In my eyes Formula E is misunderstood. Most of it’s critics come from those that are only used to watching Formula One, often those of an older generation that have seen F1 evolve in to what it is today, these same people are the ones that would often oppose any new rule changes within the sport.
Formula E is not trying to be F1 in any way. In my view you shouldn’t have to back just one or the other, it is trying to be unique, innovative and experimental. Granted, some of these new ideas may seem a bit strange, such as online fan voting to give chosen drivers a boost during the race, or to have music in the grandstands while the race is on. Don’t forget that this is a sport that is trying to build a new fanbase, in particular younger fans who interact more digitally. What ideas like these do is to help drive fans to the website and gain support for the drivers, while the idea of music has an element of the Gran Turismo series to it.
For me, Formula One will still be the pinnacle of single seater and sports championship racing because of the spectacle, high performance technology, the engulfing presence and showcase that is put on at any race, all couple with vast worldwide popularity. Formula E can provide an alternative to Formula One, with unique rules and initiatives to increase fan support that F1 could learn from. Many drivers rising through the feeder series such as GP2 and GP3 that simply just don’t have the means (or funds) to gain an F1 seat on merit could use Formula E as an option to showcase their talents worldwide, and we have already seen that with drivers like Sam Bird, Daniel Abt and Antonio Felix da Costa. Even current F1 fans can embrace the series by using it as a chance to see drivers that have left the sport, such as Bruno Senna, Nick Heidfeld and Jaime Alguersuari getting another chance in single seater racing.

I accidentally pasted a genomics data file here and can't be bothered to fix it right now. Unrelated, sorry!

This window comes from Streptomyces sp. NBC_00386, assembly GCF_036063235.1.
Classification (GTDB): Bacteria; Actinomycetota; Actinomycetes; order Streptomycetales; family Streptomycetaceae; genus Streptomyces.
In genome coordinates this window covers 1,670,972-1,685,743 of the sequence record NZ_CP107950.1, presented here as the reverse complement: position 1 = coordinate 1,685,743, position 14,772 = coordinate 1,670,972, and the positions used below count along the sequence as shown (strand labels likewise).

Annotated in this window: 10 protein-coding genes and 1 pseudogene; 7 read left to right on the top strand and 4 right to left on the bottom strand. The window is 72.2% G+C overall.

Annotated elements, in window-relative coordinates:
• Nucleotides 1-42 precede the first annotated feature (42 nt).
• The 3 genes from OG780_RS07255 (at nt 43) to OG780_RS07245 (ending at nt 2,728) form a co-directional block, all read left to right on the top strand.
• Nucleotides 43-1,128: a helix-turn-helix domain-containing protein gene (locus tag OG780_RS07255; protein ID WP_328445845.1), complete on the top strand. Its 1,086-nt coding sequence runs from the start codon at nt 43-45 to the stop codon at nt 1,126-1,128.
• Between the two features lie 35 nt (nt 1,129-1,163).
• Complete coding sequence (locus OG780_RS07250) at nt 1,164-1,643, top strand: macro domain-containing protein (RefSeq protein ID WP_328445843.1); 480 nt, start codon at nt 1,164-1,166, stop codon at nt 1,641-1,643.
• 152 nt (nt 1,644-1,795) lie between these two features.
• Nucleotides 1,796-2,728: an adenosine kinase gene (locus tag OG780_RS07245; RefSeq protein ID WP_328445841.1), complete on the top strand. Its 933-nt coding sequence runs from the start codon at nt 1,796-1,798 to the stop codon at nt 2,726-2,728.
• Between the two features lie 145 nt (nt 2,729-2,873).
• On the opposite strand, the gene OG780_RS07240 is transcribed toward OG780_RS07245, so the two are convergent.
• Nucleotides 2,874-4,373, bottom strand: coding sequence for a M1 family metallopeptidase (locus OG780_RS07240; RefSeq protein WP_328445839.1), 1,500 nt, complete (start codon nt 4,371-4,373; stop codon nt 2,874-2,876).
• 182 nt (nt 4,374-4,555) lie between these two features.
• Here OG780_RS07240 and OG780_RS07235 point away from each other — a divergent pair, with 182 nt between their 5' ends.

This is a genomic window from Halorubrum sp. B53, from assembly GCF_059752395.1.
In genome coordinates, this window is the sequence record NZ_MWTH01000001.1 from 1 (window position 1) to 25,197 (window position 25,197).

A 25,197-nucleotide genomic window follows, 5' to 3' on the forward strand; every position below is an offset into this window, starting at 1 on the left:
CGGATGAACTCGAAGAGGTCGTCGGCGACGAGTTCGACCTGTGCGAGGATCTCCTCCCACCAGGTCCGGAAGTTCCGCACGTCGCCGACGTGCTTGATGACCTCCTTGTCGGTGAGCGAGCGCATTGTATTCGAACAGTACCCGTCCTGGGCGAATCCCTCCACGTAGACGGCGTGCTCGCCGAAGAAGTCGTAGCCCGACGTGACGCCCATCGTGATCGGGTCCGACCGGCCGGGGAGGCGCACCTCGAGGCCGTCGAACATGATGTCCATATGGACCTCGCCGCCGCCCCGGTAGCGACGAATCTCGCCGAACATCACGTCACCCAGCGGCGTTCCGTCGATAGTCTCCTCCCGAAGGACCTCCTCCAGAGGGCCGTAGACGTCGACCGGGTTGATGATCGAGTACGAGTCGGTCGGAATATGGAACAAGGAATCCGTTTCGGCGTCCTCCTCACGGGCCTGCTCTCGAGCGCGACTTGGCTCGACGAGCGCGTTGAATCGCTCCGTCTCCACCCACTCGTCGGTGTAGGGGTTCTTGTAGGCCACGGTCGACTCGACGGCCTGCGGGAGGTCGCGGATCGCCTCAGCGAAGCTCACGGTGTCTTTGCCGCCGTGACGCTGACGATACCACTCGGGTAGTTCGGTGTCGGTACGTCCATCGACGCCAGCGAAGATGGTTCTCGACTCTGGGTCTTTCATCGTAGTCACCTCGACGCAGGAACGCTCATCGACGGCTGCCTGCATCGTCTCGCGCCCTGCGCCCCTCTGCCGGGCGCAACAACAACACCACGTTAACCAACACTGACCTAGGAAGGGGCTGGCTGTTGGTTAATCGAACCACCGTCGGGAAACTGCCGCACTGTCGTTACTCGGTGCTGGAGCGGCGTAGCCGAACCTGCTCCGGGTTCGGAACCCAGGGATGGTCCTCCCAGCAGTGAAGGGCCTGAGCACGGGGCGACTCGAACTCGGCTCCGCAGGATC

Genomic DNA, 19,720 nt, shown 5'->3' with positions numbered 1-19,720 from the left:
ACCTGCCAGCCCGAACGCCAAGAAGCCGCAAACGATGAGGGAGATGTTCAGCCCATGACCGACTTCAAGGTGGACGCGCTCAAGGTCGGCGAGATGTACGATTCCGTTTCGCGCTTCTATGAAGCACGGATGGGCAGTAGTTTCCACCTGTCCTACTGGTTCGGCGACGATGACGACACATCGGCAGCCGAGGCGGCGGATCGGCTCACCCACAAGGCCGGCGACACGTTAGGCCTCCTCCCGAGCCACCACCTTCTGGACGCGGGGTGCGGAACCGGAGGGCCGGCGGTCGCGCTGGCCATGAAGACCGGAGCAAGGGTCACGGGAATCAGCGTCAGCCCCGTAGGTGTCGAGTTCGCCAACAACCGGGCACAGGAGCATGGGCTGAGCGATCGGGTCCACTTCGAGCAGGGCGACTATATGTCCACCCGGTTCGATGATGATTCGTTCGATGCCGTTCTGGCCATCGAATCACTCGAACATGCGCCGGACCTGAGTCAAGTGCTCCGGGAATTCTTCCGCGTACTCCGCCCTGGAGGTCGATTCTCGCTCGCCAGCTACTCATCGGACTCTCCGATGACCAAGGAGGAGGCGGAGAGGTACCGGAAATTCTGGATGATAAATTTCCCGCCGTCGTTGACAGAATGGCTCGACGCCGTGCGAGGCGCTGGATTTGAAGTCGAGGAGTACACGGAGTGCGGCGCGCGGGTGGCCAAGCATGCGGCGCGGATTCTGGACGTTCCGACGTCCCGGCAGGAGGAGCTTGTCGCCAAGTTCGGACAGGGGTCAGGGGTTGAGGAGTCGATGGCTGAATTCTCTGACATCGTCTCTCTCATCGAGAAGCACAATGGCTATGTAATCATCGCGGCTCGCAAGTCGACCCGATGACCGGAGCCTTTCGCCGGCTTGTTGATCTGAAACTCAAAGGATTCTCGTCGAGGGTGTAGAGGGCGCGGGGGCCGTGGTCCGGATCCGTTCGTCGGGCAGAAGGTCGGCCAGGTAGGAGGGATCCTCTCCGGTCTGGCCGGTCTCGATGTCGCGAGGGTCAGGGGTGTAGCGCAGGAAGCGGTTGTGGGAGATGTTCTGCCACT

I for one will be attending Formula E when it comes to London in June 2015, I’m looking forward to having a race practically on my doorstep, and I’m hoping that when it comes to race day the sport will be more accessible and cheaper than what F1 currently is for fans – just two points to name a few that is used to explain lower attendance figures.